Monday, March 22, 2010

Why SIERA Might Actually Make Sense

When Baseball Prospectus introduced Skill-Interactive Earned Run Average (SIERA), it's version of a defense independent pitching measurement, I yawned. It struck me as a redundant and yet another minor refinement to DIPS, FIP or xFIP. We already have this measurement....why do we need this new one? It just seemed to be an attempt to come up with a new proprietary stat that was not necessary.

I don't know if I missed the back story or if this in just hte first time someone has explained SIERA like this but Matt Swartz lays out why SIERA is different (and perhaps better) than FIP and it's incarnations:

It sometimes seems as if the main reason people are wary of Defense Independent Pitching Statistics as a way to measure pitching performance is that they are reluctant to believe the theory that pitchers do not control the hit rate on balls in play (BABIP). It does not make intuitive sense, and it isn't even entirely true...

When I say that these defense independent pitching statistics "explain" BABIP skill, I mean that you can figure how good pitchers are at preventing hits on balls in play by knowing how good they are at these skills. Specifically, pitchers who strike out a lot of hitters also induce a lot of weak contact. Randy Johnson was good at preventing hits on balls in play, and Tim Lincecum looks pretty good, too. Additionally, pitchers who walk a lot of hitters—those who miss the corners of the plate by a few inches—also have trouble with leaving the ball a few inches towards the middle of the plate, and are more likely give up more hits. Greg Maddux is an example of the opposite extreme as his impeccable control allowed him to keep the hits down. Pitchers who allow a lot of fly balls also induce a lot of pop-ups, easy outs that keep BABIP down. Both Jered Weaver and Ted Lilly are fly ball-prone, and while that hurts their home run numbers, they also induce a fair amount of popups. The ability to control the ball, miss the bat, and hit the top of the bat all correlate very highly and explain most of the pitcher's ability to control BABIP, and this is all utilized by SIERA.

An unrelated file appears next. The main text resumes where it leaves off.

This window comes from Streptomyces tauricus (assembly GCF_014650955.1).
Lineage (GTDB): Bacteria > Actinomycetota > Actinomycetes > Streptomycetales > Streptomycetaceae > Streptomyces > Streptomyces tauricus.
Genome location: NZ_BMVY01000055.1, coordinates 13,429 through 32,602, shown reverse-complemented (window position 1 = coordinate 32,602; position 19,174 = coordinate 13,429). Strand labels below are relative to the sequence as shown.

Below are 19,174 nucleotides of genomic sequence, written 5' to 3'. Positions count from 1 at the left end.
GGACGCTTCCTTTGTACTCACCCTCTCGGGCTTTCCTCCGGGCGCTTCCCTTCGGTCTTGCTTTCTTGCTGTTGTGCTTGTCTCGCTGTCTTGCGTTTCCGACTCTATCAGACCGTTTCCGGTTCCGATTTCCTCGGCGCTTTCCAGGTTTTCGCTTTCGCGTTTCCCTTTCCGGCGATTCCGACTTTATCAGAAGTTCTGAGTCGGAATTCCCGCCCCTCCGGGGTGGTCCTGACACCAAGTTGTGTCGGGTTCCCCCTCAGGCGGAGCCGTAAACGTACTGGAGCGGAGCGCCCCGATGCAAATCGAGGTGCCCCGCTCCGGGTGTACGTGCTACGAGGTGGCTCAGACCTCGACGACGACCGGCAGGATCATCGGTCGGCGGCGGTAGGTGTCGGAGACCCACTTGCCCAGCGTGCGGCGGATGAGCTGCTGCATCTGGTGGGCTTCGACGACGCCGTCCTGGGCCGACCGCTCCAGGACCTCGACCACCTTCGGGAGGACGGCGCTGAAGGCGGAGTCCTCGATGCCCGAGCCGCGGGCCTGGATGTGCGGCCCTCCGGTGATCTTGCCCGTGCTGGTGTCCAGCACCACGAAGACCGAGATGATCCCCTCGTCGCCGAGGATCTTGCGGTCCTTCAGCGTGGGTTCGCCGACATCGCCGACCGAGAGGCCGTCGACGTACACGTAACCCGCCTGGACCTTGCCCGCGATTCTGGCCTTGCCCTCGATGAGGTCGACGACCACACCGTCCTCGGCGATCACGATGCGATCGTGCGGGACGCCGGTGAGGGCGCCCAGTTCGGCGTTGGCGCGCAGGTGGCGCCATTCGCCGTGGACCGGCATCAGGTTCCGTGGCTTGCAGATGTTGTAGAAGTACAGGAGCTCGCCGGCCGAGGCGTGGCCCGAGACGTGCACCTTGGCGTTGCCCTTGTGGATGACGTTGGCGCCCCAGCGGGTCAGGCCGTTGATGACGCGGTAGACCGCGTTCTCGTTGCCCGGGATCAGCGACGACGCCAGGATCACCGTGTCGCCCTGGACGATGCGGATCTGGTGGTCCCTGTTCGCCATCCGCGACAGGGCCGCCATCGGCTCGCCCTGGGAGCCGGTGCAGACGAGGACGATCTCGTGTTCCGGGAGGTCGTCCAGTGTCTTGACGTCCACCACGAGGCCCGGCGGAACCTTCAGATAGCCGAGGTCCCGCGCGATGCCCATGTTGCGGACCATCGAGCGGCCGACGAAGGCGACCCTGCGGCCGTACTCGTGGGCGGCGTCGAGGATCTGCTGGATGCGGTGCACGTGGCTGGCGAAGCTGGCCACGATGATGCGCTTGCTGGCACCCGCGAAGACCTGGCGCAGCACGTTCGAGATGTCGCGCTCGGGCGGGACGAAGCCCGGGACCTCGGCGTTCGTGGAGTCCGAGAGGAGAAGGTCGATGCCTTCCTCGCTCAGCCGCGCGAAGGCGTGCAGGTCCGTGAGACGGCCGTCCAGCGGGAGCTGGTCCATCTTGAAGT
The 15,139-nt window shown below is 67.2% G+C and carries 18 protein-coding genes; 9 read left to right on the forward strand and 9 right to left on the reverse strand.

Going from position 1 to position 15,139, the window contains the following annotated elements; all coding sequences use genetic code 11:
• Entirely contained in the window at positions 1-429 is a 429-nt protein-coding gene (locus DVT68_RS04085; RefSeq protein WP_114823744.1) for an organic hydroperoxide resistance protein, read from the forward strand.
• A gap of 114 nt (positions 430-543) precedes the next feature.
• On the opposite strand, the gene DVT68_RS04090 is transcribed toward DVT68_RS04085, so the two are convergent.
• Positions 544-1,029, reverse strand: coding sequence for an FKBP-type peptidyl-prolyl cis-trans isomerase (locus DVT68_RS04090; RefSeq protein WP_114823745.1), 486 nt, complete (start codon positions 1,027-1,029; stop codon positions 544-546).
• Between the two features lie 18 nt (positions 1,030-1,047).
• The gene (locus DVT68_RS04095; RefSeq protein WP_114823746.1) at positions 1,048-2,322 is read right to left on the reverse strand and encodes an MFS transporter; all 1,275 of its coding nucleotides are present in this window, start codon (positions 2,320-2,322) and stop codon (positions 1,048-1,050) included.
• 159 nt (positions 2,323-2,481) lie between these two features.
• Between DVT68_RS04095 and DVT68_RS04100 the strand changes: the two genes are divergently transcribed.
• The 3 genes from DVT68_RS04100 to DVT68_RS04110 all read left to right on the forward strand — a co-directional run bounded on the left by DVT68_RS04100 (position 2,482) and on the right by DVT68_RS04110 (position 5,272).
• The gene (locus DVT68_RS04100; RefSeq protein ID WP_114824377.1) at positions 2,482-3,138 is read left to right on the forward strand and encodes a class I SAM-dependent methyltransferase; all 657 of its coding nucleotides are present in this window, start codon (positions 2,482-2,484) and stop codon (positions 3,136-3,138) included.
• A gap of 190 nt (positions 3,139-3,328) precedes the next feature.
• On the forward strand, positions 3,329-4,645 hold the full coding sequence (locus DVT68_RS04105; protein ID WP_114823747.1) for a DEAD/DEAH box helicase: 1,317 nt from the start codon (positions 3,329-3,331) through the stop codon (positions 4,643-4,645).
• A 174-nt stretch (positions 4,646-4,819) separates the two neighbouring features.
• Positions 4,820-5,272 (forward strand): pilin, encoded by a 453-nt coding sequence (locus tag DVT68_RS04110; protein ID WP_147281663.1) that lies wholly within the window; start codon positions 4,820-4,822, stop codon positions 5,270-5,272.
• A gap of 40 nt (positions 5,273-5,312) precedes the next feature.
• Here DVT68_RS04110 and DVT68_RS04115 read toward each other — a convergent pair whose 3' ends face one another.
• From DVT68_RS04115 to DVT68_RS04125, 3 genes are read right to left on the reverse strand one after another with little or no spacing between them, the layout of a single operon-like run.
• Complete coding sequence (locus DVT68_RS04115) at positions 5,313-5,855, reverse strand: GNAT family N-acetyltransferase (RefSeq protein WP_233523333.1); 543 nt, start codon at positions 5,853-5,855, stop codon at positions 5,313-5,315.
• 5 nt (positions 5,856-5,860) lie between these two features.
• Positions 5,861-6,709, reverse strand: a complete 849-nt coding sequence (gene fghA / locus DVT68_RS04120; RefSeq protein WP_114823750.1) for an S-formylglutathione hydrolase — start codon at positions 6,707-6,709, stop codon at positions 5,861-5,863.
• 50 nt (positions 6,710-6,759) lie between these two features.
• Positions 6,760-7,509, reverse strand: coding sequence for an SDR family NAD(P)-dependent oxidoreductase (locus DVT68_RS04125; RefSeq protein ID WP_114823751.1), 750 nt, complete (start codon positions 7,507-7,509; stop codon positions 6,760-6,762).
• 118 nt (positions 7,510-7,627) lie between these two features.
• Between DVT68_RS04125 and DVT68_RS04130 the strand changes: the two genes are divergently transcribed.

This is interesting because it's the first stat (that I know of) that acknowledges a pitcher skill beyond the Three True Outcomes. I am certainly stat saavy, not a stat guru but this looks like a significant step forward in defense independent pitching assessments.

All that said, good luck finding the stat on the site. This is my first season with a BP subscription and I find the structure of the site maddening. But that's another story.

At some point, it would be interesting to see how SIERA views pitch-to-contact types like Jeremy Guthrie and Brad Bergesen.

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